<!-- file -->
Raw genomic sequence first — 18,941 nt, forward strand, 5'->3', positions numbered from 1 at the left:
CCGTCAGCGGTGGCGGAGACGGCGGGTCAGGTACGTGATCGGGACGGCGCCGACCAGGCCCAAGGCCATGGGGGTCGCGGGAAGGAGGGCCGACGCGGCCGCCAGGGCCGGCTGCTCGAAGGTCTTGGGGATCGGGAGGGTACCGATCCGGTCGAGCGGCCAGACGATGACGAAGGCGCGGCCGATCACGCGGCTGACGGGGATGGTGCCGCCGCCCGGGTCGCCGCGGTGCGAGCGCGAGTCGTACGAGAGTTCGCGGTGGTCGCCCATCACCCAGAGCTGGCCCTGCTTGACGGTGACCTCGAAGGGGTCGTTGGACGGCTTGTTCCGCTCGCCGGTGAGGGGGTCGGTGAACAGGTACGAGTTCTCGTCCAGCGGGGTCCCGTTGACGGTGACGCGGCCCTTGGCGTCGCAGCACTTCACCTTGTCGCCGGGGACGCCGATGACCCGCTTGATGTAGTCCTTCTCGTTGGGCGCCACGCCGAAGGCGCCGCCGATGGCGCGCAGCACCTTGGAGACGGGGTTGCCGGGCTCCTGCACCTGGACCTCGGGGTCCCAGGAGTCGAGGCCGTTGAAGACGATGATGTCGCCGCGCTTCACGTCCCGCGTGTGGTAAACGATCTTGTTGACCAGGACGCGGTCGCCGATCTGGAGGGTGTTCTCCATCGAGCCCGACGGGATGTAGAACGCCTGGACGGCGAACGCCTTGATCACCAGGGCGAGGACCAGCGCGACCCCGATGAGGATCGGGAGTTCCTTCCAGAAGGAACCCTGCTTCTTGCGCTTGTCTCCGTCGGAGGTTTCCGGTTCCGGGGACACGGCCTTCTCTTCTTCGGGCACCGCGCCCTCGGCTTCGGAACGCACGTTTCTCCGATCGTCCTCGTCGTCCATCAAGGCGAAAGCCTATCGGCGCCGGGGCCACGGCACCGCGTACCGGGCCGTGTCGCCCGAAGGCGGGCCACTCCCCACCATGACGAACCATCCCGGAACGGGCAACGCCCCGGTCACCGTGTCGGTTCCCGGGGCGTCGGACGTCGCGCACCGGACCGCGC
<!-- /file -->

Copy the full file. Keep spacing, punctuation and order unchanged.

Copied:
Raw genomic sequence first — 18,941 nt, forward strand, 5'->3', positions numbered from 1 at the left:
CCGTCAGCGGTGGCGGAGACGGCGGGTCAGGTACGTGATCGGGACGGCGCCGACCAGGCCCAAGGCCATGGGGGTCGCGGGAAGGAGGGCCGACGCGGCCGCCAGGGCCGGCTGCTCGAAGGTCTTGGGGATCGGGAGGGTACCGATCCGGTCGAGCGGCCAGACGATGACGAAGGCGCGGCCGATCACGCGGCTGACGGGGATGGTGCCGCCGCCCGGGTCGCCGCGGTGCGAGCGCGAGTCGTACGAGAGTTCGCGGTGGTCGCCCATCACCCAGAGCTGGCCCTGCTTGACGGTGACCTCGAAGGGGTCGTTGGACGGCTTGTTCCGCTCGCCGGTGAGGGGGTCGGTGAACAGGTACGAGTTCTCGTCCAGCGGGGTCCCGTTGACGGTGACGCGGCCCTTGGCGTCGCAGCACTTCACCTTGTCGCCGGGGACGCCGATGACCCGCTTGATGTAGTCCTTCTCGTTGGGCGCCACGCCGAAGGCGCCGCCGATGGCGCGCAGCACCTTGGAGACGGGGTTGCCGGGCTCCTGCACCTGGACCTCGGGGTCCCAGGAGTCGAGGCCGTTGAAGACGATGATGTCGCCGCGCTTCACGTCCCGCGTGTGGTAAACGATCTTGTTGACCAGGACGCGGTCGCCGATCTGGAGGGTGTTCTCCATCGAGCCCGACGGGATGTAGAACGCCTGGACGGCGAACGCCTTGATCACCAGGGCGAGGACCAGCGCGACCCCGATGAGGATCGGGAGTTCCTTCCAGAAGGAACCCTGCTTCTTGCGCTTGTCTCCGTCGGAGGTTTCCGGTTCCGGGGACACGGCCTTCTCTTCTTCGGGCACCGCGCCCTCGGCTTCGGAACGCACGTTTCTCCGATCGTCCTCGTCGTCCATCAAGGCGAAAGCCTATCGGCGCCGGGGCCACGGCACCGCGTACCGGGCCGTGTCGCCCGAAGGCGGGCCACTCCCCACCATGACGAACCATCCCGGAACGGGCAACGCCCCGGTCACCGTGTCGGTTCCCGGGGCGTCGGACGTCGCGCACCGGACCGCGC